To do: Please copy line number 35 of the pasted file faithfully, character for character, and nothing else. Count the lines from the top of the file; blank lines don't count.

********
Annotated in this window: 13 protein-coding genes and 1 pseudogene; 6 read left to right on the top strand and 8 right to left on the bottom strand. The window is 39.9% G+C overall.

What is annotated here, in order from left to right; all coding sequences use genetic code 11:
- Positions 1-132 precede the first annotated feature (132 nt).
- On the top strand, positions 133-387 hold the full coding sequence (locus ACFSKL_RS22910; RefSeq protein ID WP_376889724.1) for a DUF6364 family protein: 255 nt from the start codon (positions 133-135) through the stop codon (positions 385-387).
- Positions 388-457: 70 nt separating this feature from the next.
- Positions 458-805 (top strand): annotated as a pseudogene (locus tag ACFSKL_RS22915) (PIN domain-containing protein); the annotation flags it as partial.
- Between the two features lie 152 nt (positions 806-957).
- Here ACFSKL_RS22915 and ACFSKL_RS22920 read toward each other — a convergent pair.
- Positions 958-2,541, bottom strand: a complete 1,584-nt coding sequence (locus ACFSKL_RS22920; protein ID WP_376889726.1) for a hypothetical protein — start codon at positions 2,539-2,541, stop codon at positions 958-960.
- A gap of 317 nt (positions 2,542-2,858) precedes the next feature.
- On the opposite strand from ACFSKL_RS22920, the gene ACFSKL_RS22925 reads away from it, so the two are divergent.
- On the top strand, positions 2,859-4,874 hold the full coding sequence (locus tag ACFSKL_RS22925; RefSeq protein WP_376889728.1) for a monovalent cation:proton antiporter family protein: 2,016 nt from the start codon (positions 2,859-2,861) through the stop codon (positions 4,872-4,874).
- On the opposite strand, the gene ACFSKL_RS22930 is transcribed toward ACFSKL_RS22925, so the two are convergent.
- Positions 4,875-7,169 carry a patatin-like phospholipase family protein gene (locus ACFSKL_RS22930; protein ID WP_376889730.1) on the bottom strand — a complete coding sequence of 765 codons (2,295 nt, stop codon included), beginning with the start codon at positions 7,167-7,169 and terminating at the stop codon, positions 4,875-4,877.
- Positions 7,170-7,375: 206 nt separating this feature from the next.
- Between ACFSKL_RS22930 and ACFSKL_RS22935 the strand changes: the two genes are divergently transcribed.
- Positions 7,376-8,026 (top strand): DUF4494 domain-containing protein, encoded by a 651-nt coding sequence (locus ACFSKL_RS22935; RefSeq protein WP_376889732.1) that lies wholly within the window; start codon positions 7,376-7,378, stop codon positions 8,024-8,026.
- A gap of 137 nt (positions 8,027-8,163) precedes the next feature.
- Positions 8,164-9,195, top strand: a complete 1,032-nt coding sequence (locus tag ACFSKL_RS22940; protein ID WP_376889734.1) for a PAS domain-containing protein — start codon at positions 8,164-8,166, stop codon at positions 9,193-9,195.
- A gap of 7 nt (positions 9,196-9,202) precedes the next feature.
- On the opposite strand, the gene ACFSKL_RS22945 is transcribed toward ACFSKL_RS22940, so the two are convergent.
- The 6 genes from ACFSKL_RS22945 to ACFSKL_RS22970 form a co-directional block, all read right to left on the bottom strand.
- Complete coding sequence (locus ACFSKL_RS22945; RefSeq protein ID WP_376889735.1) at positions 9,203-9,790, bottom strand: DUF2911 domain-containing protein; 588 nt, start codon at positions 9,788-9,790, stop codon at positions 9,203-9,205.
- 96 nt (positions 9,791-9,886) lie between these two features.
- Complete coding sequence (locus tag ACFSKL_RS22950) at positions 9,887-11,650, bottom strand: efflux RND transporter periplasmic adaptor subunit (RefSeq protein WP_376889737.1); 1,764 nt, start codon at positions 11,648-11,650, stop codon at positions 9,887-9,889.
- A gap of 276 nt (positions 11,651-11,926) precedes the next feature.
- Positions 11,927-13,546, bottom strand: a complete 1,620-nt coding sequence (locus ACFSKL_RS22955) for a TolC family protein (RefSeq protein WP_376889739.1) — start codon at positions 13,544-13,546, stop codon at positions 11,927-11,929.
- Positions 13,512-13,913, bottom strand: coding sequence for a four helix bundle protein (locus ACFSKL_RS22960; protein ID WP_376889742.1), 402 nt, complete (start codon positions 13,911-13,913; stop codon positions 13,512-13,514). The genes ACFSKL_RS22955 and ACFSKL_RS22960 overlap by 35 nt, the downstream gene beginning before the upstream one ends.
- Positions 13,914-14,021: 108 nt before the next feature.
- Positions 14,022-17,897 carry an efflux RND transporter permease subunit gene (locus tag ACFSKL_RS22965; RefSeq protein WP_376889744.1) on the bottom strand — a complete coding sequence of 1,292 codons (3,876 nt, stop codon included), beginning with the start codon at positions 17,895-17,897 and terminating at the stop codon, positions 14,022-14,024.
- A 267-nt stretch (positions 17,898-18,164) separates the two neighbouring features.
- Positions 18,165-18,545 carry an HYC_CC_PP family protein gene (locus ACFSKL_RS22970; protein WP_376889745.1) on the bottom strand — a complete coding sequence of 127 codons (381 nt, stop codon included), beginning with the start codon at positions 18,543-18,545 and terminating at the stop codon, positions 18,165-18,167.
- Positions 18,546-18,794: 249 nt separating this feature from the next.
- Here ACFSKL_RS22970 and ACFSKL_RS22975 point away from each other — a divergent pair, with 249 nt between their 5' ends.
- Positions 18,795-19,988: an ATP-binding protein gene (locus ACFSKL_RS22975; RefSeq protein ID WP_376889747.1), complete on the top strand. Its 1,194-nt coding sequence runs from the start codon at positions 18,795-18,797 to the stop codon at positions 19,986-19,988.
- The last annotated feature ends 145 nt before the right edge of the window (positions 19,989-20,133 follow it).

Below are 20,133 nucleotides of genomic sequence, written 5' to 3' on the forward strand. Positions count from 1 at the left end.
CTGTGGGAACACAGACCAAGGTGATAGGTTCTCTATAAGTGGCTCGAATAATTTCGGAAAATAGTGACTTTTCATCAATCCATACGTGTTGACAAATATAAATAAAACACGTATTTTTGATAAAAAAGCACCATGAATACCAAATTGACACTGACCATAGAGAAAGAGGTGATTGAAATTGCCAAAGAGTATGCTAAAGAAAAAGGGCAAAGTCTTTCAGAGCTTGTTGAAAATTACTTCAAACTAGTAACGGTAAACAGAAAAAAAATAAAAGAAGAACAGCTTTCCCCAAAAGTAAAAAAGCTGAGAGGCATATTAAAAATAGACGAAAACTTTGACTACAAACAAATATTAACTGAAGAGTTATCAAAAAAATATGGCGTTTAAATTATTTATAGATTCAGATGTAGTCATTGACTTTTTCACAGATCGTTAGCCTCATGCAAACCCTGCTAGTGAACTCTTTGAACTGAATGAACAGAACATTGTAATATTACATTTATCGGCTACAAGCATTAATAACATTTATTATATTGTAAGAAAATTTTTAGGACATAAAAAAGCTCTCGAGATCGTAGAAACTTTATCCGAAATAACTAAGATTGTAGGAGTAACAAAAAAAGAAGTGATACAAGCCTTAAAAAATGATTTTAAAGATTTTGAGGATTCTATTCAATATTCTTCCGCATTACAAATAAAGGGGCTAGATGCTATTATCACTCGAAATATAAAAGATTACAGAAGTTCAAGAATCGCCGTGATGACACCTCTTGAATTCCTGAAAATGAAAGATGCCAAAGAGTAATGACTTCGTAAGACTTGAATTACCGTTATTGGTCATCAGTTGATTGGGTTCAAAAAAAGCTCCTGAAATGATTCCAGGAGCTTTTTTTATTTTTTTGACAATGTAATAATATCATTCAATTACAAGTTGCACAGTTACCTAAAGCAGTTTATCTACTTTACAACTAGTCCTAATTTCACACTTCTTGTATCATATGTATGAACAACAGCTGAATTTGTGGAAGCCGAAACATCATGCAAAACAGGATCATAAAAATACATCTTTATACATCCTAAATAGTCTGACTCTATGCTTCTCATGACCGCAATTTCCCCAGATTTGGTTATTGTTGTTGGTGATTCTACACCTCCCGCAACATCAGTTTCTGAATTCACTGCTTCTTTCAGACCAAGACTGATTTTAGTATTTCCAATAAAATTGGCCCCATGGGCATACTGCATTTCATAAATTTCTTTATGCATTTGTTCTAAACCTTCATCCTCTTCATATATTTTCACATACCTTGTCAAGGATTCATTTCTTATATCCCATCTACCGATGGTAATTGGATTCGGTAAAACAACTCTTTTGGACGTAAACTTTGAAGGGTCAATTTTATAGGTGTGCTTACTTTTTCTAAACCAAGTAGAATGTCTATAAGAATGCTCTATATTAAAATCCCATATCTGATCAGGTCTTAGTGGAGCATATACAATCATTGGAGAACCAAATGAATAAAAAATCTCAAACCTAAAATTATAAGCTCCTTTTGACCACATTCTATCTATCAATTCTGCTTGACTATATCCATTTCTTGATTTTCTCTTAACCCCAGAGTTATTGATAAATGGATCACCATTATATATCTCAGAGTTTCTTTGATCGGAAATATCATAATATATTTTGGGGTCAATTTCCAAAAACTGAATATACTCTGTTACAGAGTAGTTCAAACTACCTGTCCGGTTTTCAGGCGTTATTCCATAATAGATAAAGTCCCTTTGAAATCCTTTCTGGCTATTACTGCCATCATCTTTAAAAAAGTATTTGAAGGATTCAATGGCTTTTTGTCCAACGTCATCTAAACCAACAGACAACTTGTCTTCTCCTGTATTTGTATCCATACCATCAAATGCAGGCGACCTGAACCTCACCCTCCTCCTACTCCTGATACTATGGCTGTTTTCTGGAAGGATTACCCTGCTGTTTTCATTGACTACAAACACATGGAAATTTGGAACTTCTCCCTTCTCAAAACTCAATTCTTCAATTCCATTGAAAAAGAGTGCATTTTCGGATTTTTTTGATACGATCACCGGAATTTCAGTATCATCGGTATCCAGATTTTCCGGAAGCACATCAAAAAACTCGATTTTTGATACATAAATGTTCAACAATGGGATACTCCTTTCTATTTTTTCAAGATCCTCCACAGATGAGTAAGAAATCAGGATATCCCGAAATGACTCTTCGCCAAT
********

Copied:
- Positions 18,795-19,988: an ATP-binding protein gene (locus ACFSKL_RS22975; RefSeq protein ID WP_376889747.1), complete on the top strand. Its 1,194-nt coding sequence runs from the start codon at positions 18,795-18,797 to the stop codon at positions 19,986-19,988.